Files in this item

Files Description Format
untranslated 1_Lynch_Suzanne.pdf (1MB) (no description provided) PDF


Title: From exile to transcendence: racial mixture and the journey of revision in the works of Lydia Maria Child, Hannah Crafts, Kate Chopin, James Weldon Johnson, and Jean Toomer
Author(s): Lynch, Suzanne M.
Director of Research: Foote, Stephanie
Doctoral Committee Chair(s): Foote, Stephanie
Doctoral Committee Member(s): Deck, Alice; Somerville, Siobhan; Nelson, Cary
Department / Program: English
Discipline: English
Degree Granting Institution: University of Illinois at Urbana-Champaign
Degree: Ph.D.
Genre: Dissertation
Subject(s): mulatta
racial trancendence
racial plurality
racial subjectivity
home and family
Abstract: My study, entitled From Exiles to Transcendences focuses on five authors: Lydia Maria Child, Hannah Crafts, Kate Chopin, James Weldon Johnson, and Jean Toomer. It examines each author’s effort to represent the mixed-race character as a constant “process of becoming” (Hall, Questions of Identity 4). This study aims to convey the distinctiveness of the American mixed-race character in American literature and to provide a thorough reading of how this distinctiveness is portrayed and sustained throughout the scope of the selected texts. My dissertation identifies the mixed-race voice as experientially distinct from other American raced voices while acknowledging the mixed-race character as one who demonstrates a connectedness to a plurality of racial cultures. The following chapters span a period of approximately 100 years and illustrate a common concern among them, albeit from differing perspectives and influences, regarding how home and family function as fluid spaces of racial subjectivity. My study maintains a position that the above authors questioned the presumed irreversibility of an entrenched understanding of family ties; that they challenged and rescripted the historically defined self with a self that privileges experience and discovery over pre-given identities; and that they depicted their characters as evolving subjects who created themselves with name and identity as they moved toward their “process of becoming.”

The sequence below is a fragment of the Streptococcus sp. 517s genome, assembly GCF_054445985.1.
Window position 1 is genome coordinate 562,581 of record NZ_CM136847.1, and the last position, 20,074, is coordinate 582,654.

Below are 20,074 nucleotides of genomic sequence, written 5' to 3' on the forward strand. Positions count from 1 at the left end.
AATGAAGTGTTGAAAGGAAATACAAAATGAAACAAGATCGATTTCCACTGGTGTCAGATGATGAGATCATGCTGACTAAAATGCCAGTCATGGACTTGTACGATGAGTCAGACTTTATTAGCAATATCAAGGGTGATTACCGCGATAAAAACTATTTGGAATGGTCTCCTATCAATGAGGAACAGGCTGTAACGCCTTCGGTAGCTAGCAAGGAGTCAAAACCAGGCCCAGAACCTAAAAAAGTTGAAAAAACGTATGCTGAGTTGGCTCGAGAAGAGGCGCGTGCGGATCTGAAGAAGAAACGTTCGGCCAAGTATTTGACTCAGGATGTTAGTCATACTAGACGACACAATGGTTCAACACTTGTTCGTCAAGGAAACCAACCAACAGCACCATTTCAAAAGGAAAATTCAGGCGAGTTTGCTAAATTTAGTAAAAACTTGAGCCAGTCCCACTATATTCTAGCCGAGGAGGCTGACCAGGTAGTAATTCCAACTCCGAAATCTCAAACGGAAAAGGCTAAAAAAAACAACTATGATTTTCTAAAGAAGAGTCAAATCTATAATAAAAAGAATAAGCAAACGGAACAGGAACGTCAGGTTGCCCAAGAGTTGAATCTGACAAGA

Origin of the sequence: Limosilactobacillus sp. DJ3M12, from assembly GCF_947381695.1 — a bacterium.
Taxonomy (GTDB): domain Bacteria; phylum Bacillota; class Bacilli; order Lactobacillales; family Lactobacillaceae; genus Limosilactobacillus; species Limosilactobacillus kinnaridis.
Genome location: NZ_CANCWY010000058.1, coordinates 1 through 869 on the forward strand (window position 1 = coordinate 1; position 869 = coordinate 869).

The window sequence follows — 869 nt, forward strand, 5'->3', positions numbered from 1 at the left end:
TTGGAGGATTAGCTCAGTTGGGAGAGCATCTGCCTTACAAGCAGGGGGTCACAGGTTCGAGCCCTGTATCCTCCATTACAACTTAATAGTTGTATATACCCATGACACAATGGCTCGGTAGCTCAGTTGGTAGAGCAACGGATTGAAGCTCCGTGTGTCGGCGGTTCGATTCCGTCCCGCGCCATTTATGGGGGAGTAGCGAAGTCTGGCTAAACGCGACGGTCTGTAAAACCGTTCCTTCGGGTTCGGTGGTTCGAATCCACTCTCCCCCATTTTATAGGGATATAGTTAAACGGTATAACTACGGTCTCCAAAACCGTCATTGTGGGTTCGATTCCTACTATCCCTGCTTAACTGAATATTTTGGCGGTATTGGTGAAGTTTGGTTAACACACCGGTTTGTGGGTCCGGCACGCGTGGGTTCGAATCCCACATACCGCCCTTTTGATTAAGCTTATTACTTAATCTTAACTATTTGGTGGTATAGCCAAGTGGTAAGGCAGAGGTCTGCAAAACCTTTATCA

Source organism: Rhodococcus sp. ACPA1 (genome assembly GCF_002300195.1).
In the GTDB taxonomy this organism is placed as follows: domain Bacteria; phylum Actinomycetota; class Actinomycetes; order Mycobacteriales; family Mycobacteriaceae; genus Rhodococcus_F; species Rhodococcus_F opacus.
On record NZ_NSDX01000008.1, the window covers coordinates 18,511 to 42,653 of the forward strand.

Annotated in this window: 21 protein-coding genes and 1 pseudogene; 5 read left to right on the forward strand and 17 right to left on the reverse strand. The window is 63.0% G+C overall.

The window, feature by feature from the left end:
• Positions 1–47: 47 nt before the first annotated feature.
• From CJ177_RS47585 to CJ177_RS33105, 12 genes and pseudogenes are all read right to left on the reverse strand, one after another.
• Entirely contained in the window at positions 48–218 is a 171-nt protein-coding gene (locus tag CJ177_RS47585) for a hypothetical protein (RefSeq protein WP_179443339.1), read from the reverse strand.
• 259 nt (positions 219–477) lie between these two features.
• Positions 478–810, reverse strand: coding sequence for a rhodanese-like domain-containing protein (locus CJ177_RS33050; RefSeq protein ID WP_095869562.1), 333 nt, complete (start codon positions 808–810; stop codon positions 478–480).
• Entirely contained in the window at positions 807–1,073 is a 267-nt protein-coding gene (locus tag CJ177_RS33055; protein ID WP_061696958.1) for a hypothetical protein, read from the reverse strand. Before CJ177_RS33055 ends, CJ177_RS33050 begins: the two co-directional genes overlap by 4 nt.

Issue Date: 2010-05-14
Rights Information: Copyright 2010 Suzanne M. Lynch
Date Available in IDEALS: 2010-05-14
Date Deposited: 2010-05

This item appears in the following Collection(s)

Item Statistics

  • Total Downloads: 191
  • Downloads this Month: 5
  • Downloads Today: 0